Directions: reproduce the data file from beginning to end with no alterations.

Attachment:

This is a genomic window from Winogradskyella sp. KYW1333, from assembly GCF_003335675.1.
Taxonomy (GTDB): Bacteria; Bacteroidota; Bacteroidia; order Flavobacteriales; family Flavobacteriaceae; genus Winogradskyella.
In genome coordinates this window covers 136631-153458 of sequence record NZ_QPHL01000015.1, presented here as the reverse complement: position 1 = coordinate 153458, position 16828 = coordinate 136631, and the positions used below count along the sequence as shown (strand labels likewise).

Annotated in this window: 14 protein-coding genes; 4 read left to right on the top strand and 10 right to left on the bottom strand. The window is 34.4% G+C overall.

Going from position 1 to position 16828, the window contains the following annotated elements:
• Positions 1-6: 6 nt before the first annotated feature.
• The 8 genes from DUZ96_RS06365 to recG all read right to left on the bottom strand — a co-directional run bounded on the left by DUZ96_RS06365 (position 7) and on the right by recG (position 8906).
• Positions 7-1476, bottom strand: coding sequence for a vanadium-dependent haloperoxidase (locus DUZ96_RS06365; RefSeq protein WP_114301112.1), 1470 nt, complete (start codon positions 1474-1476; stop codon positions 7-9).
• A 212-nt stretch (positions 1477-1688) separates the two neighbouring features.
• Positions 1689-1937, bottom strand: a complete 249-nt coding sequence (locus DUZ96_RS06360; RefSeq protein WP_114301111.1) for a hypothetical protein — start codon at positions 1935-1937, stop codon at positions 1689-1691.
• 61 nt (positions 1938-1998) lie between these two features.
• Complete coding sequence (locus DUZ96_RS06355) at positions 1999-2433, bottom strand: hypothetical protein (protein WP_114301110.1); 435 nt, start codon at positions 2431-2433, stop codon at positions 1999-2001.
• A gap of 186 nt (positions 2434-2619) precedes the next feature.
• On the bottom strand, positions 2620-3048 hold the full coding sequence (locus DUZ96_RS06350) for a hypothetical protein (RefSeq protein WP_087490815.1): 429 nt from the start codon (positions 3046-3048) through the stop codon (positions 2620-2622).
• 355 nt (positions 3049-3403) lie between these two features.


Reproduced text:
This is a genomic window from Winogradskyella sp. KYW1333, from assembly GCF_003335675.1.
Taxonomy (GTDB): Bacteria; Bacteroidota; Bacteroidia; order Flavobacteriales; family Flavobacteriaceae; genus Winogradskyella.
In genome coordinates this window covers 136631-153458 of sequence record NZ_QPHL01000015.1, presented here as the reverse complement: position 1 = coordinate 153458, position 16828 = coordinate 136631, and the positions used below count along the sequence as shown (strand labels likewise).

Annotated in this window: 14 protein-coding genes; 4 read left to right on the top strand and 10 right to left on the bottom strand. The window is 34.4% G+C overall.

Going from position 1 to position 16828, the window contains the following annotated elements:
• Positions 1-6: 6 nt before the first annotated feature.
• The 8 genes from DUZ96_RS06365 to recG all read right to left on the bottom strand — a co-directional run bounded on the left by DUZ96_RS06365 (position 7) and on the right by recG (position 8906).
• Positions 7-1476, bottom strand: coding sequence for a vanadium-dependent haloperoxidase (locus DUZ96_RS06365; RefSeq protein WP_114301112.1), 1470 nt, complete (start codon positions 1474-1476; stop codon positions 7-9).
• A 212-nt stretch (positions 1477-1688) separates the two neighbouring features.
• Positions 1689-1937, bottom strand: a complete 249-nt coding sequence (locus DUZ96_RS06360; RefSeq protein WP_114301111.1) for a hypothetical protein — start codon at positions 1935-1937, stop codon at positions 1689-1691.
• 61 nt (positions 1938-1998) lie between these two features.
• Complete coding sequence (locus DUZ96_RS06355) at positions 1999-2433, bottom strand: hypothetical protein (protein WP_114301110.1); 435 nt, start codon at positions 2431-2433, stop codon at positions 1999-2001.
• A gap of 186 nt (positions 2434-2619) precedes the next feature.
• On the bottom strand, positions 2620-3048 hold the full coding sequence (locus DUZ96_RS06350) for a hypothetical protein (RefSeq protein WP_087490815.1): 429 nt from the start codon (positions 3046-3048) through the stop codon (positions 2620-2622).
• 355 nt (positions 3049-3403) lie between these two features.